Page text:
ASCB’s Lander to lead Biden science team


Just days before being sworn in as the 46th president of the United States, Joseph Biden announced the senior members of his science team, led by ASCB member and Broad Institute President Eric Lander, who will lead the team as the Director of the White House Office of Science and Technology Policy (OSTP). In that position, Lander will hold the title of Presidential Science Advisor. 

In a first, Biden is also elevating the position of Presidential Science Advisor to a Cabinet level position, meaning Lander will attend and participate in all Cabinet meetings. Lander’s appointment marks the first time a biologist will lead the OSTP, historically led by physicists, and the first time a biologist will serve in the position of science advisor, a position created by President Franklin Roosevelt and first held by Vannevar Bush. 

Along with being an ASCB member, Lander served as chair of the Joint Steering Committee for Public Policy, now the Coalition for the Life Sciences, which the ASCB founded, from 1996 to 2001.

OSTP was created by Congress in 1976 to provide the President and the executive branch with scientific and engineering advice, particularly in relation to economic, foreign policy, health, and environment policies that a president must consider. Over time, the office has also grown to serve as the coordinator of science policy activities among the various federal science agencies. The attention given to OSTP, even where its offices are located in the White House complex, has sometimes served as a bellwether for the value a president places on science. The promotion to Cabinet-rank makes it clear what role science will play in the Biden administration. 

Before taking the position, Lander’s nomination must first be confirmed by the U.S. Senate. In addition to Lander, Biden announced that Alondra Nelson will serve as OSTP Deputy Director for Science and Society, and Frances Arnold and Maria Zuber will serve as co-chairs of the President’s Council of Advisors on Science and Technology (PCAST). Biden also announced that Francis Collins will remain in his position as Director of the U.S. National Institutes of Health (NIH). Collins has served in that position since first being nominated by President Obama in 2009 and renominated by President Trump.   

After announcing the appointment, Biden sent a letter to Lander with five questions for Lander to consider. The role of the questions, Biden said, is to help “make recommendations to our administration on the general strategies, specific actions, and new structures that the federal government should adopt to ensure that our nation can continue to harness the full power of science and technology on behalf of the American people.” You can read the full letter at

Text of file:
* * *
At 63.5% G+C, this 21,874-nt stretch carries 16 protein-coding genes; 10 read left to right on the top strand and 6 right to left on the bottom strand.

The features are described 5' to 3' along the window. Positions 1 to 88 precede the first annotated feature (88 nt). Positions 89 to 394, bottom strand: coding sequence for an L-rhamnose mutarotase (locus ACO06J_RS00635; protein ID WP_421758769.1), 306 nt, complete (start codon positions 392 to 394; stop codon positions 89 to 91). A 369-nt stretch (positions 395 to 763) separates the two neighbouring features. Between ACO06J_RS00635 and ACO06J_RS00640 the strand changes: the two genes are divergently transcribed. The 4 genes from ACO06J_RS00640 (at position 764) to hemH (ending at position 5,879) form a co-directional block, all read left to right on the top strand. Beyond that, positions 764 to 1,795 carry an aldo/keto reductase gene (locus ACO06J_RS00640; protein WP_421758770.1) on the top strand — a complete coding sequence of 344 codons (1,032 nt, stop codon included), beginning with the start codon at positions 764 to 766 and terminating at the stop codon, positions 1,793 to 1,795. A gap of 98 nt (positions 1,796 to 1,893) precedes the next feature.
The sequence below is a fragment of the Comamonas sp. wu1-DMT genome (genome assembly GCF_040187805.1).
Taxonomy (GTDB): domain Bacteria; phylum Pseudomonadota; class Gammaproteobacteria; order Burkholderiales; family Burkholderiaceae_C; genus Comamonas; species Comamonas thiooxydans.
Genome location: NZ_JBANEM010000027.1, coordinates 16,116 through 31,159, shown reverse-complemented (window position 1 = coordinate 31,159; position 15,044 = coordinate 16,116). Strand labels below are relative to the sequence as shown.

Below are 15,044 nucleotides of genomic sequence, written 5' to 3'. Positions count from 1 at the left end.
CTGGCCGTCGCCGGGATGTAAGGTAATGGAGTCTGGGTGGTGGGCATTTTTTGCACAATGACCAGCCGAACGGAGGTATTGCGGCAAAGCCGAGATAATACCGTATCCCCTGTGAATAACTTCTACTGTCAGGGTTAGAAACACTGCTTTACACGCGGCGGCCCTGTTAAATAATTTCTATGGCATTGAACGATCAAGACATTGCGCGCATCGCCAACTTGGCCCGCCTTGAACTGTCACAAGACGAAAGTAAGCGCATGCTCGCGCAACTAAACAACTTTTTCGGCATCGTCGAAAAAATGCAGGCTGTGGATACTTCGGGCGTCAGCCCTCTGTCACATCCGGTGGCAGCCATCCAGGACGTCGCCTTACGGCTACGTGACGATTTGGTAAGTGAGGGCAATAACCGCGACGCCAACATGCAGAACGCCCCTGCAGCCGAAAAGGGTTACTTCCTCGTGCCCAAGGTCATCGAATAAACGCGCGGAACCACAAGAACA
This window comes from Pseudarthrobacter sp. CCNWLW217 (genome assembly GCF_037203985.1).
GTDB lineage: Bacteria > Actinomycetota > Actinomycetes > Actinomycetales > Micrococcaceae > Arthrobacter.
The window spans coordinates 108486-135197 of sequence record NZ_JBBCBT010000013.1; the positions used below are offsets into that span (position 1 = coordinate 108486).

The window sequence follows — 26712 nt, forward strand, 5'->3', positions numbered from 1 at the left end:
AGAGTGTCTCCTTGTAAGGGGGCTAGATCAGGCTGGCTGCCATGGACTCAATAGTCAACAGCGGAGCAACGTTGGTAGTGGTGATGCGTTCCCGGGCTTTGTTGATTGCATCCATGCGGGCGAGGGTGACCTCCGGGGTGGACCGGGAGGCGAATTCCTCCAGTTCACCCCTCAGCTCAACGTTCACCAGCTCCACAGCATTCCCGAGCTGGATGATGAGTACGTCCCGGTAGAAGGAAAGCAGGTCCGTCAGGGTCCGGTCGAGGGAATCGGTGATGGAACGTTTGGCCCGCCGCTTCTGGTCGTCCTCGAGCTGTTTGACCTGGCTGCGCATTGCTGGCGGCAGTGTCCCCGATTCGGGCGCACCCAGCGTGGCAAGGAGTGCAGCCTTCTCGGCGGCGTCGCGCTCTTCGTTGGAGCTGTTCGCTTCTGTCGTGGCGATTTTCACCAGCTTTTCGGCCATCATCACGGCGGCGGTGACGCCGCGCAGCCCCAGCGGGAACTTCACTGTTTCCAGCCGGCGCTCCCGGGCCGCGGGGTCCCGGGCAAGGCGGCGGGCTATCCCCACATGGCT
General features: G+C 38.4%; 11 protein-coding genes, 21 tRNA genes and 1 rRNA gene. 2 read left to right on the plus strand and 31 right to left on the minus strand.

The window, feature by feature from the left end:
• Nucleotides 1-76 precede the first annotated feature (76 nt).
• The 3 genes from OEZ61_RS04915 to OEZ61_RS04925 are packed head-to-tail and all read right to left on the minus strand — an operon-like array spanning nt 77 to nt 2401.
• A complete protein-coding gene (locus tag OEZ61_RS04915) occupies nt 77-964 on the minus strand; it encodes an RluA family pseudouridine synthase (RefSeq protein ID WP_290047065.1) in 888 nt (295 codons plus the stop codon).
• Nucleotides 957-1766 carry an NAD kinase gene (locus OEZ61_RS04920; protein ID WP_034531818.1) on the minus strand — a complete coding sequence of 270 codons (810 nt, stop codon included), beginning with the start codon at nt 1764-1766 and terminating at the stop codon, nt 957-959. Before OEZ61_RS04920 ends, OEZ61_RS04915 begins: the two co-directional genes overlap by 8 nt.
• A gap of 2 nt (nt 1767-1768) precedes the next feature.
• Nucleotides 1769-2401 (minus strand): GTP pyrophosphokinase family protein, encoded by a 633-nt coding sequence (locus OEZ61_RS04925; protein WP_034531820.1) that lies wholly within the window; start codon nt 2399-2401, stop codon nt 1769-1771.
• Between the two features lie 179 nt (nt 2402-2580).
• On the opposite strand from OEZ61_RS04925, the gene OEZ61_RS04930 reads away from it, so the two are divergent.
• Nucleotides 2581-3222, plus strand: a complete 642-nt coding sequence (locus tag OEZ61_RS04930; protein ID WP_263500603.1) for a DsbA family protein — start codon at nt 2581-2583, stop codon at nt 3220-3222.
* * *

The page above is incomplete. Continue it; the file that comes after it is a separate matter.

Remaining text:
The questions are: 

  1. What can we learn from the pandemic about what is possible—or what ought to be possible—to address the widest range of needs related to our public health?
  2. How can breakthroughs in science and technology create powerful new solutions to address climate change—propelling market-driven change, jump-starting economic growth, improving health, and growing jobs, especially in communities that have been left behind?
  3. How can the United States ensure that it is the world leader in the technologies and industries of the future that will be critical to our economic prosperity and national security, especially in competition with China?
  4. How can we guarantee that the fruits of science and technology are fully shared across America and among all Americans?
  5. How can we ensure the long-term health of science and technology in our nation?

About the Author:

Kevin M. Wilson serves as Director of Public Policy and Media Relations for The American Society for Cell Biology. He's worked as the Legislative Director for U.S. Congressman Robert Weygand (D-RI) and as a Legislative Assistant for U.S. Senator Claiborne Pell (D-RI). He has a BA in Politics and American Government from the Catholic University of America. Email: